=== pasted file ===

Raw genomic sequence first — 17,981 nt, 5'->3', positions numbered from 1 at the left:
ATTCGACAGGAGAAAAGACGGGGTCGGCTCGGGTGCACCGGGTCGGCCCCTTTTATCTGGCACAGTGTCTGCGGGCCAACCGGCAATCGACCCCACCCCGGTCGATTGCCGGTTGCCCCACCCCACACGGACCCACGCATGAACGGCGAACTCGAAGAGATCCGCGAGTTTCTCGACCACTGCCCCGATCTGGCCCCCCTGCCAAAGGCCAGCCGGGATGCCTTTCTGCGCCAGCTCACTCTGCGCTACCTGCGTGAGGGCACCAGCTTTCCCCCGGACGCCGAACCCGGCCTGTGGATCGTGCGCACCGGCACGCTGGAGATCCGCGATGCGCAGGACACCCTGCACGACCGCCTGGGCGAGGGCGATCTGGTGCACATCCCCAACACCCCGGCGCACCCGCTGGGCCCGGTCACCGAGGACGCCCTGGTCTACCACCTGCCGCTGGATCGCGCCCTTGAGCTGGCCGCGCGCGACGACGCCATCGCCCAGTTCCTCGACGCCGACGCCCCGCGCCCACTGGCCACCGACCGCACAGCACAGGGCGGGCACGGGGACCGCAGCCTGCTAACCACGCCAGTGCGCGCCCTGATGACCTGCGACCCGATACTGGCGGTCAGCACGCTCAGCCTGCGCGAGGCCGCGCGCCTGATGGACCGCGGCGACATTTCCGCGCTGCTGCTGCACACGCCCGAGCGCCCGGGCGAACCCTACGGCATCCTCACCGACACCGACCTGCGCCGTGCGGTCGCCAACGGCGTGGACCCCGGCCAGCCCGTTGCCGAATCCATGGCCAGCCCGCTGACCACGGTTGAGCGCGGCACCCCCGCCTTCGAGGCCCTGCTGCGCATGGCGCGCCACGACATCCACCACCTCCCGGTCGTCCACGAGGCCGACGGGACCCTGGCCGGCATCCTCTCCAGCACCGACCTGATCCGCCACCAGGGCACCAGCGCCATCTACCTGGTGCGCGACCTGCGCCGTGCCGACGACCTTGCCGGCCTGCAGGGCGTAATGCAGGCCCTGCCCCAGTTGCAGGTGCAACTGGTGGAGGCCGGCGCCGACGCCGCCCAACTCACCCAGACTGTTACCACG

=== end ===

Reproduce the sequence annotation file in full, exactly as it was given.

Raw genomic sequence first — 17,981 nt, 5'->3', positions numbered from 1 at the left:
ATTCGACAGGAGAAAAGACGGGGTCGGCTCGGGTGCACCGGGTCGGCCCCTTTTATCTGGCACAGTGTCTGCGGGCCAACCGGCAATCGACCCCACCCCGGTCGATTGCCGGTTGCCCCACCCCACACGGACCCACGCATGAACGGCGAACTCGAAGAGATCCGCGAGTTTCTCGACCACTGCCCCGATCTGGCCCCCCTGCCAAAGGCCAGCCGGGATGCCTTTCTGCGCCAGCTCACTCTGCGCTACCTGCGTGAGGGCACCAGCTTTCCCCCGGACGCCGAACCCGGCCTGTGGATCGTGCGCACCGGCACGCTGGAGATCCGCGATGCGCAGGACACCCTGCACGACCGCCTGGGCGAGGGCGATCTGGTGCACATCCCCAACACCCCGGCGCACCCGCTGGGCCCGGTCACCGAGGACGCCCTGGTCTACCACCTGCCGCTGGATCGCGCCCTTGAGCTGGCCGCGCGCGACGACGCCATCGCCCAGTTCCTCGACGCCGACGCCCCGCGCCCACTGGCCACCGACCGCACAGCACAGGGCGGGCACGGGGACCGCAGCCTGCTAACCACGCCAGTGCGCGCCCTGATGACCTGCGACCCGATACTGGCGGTCAGCACGCTCAGCCTGCGCGAGGCCGCGCGCCTGATGGACCGCGGCGACATTTCCGCGCTGCTGCTGCACACGCCCGAGCGCCCGGGCGAACCCTACGGCATCCTCACCGACACCGACCTGCGCCGTGCGGTCGCCAACGGCGTGGACCCCGGCCAGCCCGTTGCCGAATCCATGGCCAGCCCGCTGACCACGGTTGAGCGCGGCACCCCCGCCTTCGAGGCCCTGCTGCGCATGGCGCGCCACGACATCCACCACCTCCCGGTCGTCCACGAGGCCGACGGGACCCTGGCCGGCATCCTCTCCAGCACCGACCTGATCCGCCACCAGGGCACCAGCGCCATCTACCTGGTGCGCGACCTGCGCCGTGCCGACGACCTTGCCGGCCTGCAGGGCGTAATGCAGGCCCTGCCCCAGTTGCAGGTGCAACTGGTGGAGGCCGGCGCCGACGCCGCCCAACTCACCCAGACTGTTACCACG